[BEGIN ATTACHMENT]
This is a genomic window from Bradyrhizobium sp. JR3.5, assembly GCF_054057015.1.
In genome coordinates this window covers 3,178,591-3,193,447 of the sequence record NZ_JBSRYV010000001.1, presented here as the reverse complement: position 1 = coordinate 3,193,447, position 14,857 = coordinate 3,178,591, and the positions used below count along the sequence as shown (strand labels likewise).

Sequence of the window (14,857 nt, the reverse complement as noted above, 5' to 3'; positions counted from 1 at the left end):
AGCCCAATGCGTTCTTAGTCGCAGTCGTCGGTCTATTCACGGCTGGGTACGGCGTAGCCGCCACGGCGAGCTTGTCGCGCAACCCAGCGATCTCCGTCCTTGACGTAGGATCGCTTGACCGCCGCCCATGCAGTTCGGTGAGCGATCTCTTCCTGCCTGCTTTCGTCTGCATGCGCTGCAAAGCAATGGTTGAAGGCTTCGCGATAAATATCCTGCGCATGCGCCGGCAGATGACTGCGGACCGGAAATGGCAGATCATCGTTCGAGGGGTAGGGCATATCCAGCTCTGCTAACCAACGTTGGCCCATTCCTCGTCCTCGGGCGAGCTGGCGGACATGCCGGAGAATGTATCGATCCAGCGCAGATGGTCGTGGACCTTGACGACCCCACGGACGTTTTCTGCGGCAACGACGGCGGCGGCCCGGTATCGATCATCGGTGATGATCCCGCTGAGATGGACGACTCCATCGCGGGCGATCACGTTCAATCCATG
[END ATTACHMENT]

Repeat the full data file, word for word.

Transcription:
This is a genomic window from Bradyrhizobium sp. JR3.5, assembly GCF_054057015.1.
In genome coordinates this window covers 3,178,591-3,193,447 of the sequence record NZ_JBSRYV010000001.1, presented here as the reverse complement: position 1 = coordinate 3,193,447, position 14,857 = coordinate 3,178,591, and the positions used below count along the sequence as shown (strand labels likewise).

Sequence of the window (14,857 nt, the reverse complement as noted above, 5' to 3'; positions counted from 1 at the left end):
AGCCCAATGCGTTCTTAGTCGCAGTCGTCGGTCTATTCACGGCTGGGTACGGCGTAGCCGCCACGGCGAGCTTGTCGCGCAACCCAGCGATCTCCGTCCTTGACGTAGGATCGCTTGACCGCCGCCCATGCAGTTCGGTGAGCGATCTCTTCCTGCCTGCTTTCGTCTGCATGCGCTGCAAAGCAATGGTTGAAGGCTTCGCGATAAATATCCTGCGCATGCGCCGGCAGATGACTGCGGACCGGAAATGGCAGATCATCGTTCGAGGGGTAGGGCATATCCAGCTCTGCTAACCAACGTTGGCCCATTCCTCGTCCTCGGGCGAGCTGGCGGACATGCCGGAGAATGTATCGATCCAGCGCAGATGGTCGTGGACCTTGACGACCCCACGGACGTTTTCTGCGGCAACGACGGCGGCGGCCCGGTATCGATCATCGGTGATGATCCCGCTGAGATGGACGACTCCATCGCGGGCGATCACGTTCAATCCATG